Mouser Donation 2018


#21

This is a great tool and can be used by many different groups. The temperature range is limited to 250C/482F so it probably isn’t useful pyromtery readings for molten metals, heat treating and really isn’t even high enough for annealing temps for most things.

But I’m sure where exact temperatures within it’s range are needed this is a fantastic tool. I can see it being useful in Science where exact temps are necessary (I’m thinking of distillation and separation points) and the ability to seen gradients in liquids for even temps. (How much body heat does a tarantula give off - can they be detected?) I think in automotive casing down leaks or tripping cicuits would be of great help. These were used widely at United Technologies in their Preventive Maintenance programs for detecting motors that were in early stages of wear both for bearings and windings (along with ultrasonic for bearings). I’m sure in tracing HVAC leaks or determining duct outlet temps this would be of great help. In 3D Fan used for checking nozzle temps: programmed vs actual. Of course they can be used in electronics - to what degree I’m no expert but it would they would be good at trouble shooting.

Read an article today they can be used in detecting lies by temperature changes in your nose! Might be great to have projected on a scene during meet the candidate meeting for the BoD or Chairs … or maybe they should be banned. Pinocchio effect

I see no reason it can’t stay in electronics - it like all tools could be checked out for use else where. This is a tool that has been talked about on and off over the last 3 years at least. I think it’s great we have a high quality tool. Art asked for input, apparently nothing of a higher priority was requested so this was chosen. I don’t think it a frivolous addition to DMS’s tools and capabilities.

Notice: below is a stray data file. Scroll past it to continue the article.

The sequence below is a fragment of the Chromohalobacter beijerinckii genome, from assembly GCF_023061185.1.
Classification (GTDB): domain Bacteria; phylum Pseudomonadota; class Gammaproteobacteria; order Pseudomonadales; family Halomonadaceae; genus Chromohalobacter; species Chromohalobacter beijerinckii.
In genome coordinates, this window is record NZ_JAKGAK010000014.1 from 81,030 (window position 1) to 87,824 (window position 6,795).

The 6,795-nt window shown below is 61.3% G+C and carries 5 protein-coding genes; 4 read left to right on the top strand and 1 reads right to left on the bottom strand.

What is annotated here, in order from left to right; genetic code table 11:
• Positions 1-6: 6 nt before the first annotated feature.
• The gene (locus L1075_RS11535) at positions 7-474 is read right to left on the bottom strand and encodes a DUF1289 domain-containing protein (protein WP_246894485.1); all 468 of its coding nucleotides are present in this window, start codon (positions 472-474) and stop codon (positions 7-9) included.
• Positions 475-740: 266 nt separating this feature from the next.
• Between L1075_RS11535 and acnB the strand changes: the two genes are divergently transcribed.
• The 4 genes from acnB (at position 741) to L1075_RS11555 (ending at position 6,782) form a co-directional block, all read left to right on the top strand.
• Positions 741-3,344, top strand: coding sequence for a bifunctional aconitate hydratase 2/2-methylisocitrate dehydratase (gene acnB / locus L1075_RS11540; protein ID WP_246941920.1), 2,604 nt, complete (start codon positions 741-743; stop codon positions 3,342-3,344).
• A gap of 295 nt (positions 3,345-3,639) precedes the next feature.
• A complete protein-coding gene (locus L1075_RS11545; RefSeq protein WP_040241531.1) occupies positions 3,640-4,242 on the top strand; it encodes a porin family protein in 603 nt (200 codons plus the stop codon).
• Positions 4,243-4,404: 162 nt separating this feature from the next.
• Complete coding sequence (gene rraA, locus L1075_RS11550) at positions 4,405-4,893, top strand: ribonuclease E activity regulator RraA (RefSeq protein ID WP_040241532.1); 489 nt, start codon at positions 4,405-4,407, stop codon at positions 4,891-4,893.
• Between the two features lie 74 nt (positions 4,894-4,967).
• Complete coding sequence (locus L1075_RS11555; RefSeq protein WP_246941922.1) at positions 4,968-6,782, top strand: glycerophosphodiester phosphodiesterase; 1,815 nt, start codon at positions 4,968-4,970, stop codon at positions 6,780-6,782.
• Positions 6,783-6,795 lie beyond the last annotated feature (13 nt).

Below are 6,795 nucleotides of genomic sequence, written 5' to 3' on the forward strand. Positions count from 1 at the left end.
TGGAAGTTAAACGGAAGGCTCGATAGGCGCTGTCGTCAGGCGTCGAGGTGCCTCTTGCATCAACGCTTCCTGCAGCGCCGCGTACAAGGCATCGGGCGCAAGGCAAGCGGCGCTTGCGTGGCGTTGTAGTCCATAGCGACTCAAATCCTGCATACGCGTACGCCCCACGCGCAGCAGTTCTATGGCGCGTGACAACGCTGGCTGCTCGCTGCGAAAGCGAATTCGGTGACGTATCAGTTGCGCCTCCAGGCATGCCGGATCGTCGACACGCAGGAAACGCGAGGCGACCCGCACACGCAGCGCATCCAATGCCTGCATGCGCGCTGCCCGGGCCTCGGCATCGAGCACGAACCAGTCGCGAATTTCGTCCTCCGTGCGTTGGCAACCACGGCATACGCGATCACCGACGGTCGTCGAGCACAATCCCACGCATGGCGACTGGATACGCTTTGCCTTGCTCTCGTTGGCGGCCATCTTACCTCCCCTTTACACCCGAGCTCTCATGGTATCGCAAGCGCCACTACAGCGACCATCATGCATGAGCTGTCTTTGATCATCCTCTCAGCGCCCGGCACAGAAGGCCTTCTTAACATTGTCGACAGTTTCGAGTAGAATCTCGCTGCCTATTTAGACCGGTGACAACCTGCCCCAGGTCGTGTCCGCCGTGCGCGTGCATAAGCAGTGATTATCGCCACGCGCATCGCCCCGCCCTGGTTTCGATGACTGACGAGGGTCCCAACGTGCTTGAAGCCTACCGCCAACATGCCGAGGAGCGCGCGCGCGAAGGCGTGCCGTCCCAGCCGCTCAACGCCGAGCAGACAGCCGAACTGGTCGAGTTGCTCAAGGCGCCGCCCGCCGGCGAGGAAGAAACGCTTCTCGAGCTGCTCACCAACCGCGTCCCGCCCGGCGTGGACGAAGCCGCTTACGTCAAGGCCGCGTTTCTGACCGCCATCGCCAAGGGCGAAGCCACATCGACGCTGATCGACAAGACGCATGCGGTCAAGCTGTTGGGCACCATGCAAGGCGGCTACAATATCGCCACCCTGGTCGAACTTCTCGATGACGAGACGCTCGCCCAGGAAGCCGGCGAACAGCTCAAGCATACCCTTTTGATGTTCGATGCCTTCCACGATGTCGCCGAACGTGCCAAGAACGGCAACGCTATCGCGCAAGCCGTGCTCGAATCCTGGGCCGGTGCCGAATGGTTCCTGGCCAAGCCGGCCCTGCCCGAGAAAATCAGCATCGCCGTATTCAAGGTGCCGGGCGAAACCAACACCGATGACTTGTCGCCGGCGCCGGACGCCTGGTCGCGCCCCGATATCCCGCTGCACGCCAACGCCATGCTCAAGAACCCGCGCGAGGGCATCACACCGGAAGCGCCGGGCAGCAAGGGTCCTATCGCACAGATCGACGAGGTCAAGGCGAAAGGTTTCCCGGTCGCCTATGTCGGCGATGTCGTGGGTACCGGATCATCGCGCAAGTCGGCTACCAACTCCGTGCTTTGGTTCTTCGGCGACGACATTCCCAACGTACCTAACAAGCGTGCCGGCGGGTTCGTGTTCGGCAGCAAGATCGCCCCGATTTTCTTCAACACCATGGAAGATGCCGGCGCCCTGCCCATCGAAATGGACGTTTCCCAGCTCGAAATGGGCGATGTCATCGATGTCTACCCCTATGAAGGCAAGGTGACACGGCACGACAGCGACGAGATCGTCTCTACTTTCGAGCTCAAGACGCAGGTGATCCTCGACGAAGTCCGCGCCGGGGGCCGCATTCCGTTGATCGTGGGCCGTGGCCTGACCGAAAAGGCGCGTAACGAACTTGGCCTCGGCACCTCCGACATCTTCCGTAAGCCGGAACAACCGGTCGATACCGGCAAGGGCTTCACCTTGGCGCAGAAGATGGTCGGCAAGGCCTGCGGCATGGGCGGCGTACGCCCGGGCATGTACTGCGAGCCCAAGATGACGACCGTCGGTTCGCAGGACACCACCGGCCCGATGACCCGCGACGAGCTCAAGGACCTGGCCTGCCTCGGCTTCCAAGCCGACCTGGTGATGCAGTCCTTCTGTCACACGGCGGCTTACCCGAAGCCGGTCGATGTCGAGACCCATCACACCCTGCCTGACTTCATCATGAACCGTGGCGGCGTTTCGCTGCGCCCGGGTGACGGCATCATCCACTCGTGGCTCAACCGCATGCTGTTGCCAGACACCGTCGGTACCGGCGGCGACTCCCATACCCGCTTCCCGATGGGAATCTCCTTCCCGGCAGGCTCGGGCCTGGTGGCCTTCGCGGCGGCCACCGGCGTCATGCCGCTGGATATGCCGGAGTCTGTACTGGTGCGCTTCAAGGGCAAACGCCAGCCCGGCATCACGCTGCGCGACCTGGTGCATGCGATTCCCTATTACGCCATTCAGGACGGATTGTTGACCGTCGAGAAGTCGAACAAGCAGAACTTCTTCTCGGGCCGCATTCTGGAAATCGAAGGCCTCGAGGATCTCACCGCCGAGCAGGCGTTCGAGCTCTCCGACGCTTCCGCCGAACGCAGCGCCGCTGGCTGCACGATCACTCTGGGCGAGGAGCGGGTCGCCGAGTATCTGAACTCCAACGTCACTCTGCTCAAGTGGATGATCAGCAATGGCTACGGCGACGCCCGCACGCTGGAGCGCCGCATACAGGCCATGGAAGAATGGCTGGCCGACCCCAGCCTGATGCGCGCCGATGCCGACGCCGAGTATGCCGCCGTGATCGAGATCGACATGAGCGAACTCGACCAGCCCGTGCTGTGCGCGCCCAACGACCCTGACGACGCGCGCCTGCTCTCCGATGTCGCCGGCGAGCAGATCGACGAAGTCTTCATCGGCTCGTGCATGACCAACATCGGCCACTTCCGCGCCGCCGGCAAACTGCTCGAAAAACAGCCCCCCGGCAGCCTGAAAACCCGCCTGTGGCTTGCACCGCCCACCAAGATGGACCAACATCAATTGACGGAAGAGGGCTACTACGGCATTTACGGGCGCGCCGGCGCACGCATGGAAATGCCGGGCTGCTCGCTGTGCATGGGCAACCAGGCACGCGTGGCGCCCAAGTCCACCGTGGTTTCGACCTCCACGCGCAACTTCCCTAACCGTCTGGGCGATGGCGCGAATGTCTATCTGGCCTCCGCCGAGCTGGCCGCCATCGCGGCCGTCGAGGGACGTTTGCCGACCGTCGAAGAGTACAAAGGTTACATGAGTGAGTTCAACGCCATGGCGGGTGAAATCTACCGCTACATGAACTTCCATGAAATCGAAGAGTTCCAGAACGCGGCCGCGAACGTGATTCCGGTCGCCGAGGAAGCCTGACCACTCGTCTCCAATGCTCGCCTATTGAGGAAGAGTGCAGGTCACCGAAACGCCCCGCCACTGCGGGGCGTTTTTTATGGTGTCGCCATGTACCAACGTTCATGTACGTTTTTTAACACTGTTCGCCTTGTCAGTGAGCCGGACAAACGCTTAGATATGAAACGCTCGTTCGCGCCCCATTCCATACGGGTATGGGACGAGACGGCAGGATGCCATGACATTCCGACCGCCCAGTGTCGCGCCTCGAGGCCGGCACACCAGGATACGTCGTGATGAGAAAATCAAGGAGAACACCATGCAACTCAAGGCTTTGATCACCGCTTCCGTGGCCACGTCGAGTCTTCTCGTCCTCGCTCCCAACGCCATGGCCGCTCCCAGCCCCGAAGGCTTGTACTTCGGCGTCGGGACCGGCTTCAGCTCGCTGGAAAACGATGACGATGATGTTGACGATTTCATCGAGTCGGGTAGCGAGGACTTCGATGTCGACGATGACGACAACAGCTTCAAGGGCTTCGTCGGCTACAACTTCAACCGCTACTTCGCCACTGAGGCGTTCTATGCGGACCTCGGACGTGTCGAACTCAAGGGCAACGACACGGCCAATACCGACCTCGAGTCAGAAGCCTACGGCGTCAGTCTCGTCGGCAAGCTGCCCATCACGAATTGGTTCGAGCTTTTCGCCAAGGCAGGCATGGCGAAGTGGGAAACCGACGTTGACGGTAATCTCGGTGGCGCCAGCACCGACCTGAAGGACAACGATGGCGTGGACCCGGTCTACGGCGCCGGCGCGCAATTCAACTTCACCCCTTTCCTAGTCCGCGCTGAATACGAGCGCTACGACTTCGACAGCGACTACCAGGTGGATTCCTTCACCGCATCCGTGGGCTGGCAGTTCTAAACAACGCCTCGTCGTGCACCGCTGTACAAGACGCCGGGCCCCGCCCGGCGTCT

I can think of some things I’d like to do using it in the Machine Shop when teaching milling: We talk about the effect that lubricants have on cutting temps - now when we demonstrate and show the change in real time. How cool will that be!


#22

have you ever used one? it’s super useful when you’re powering up a new prototype to be able to see an individual overheating chip BEFORE damage is done, rather than waiting for the smoke/smell or burning your finger.


#23

For some reason I was getting the Fluke and the FLIR backwards. The Fluke IR thermal goes to 1600f.


#24

You can use it to try and track down shorts on a PCB… or defective chips by how hot or cold they are compared to surrounding components.


#25

Yes, I’ve used them professionally over the years. However, I use a current-limited power supply to ensure no damage is done during initial bring up of a new PCB. By the time your FLIR says the chip is too hot, the damage has been done.

A $50$20 IR thermometer will do the same thing.


#26

(Note that I do not think Art did anything wrong. He was given items by members, and he passed them along to Mouser.)

You are incorrect, sir. a four-quadrant SourceMeter (sink/source) was requested. With a 6 1/2 digit resolution and measurement down to 10nA, this is exactly the sort of tool which would further education into ultra-low-power IoT devices. They’re expensive, but we could have worked with Mouser to make up the difference.

Had I noticed the existing list (reading a bit closer), I would have said something. I didn’t, so shame on me. Based on how often ours sits in the lab, in its case, unused, I see this as a $1000 toy which could have gone into something directly useful to Electronics.

Not sure why I even give a damn, other than I want to see Electronics gain useful tools to further our educational mission.


#27

Still not understanding why there needs to be passive aggressive complaints about a generous donation. If there was something you thought was needed over the item in question just say it and be done with it. That’s the only reason that seems plausible for questioning a high value donation that doesn’t take up a huge footprint at the space.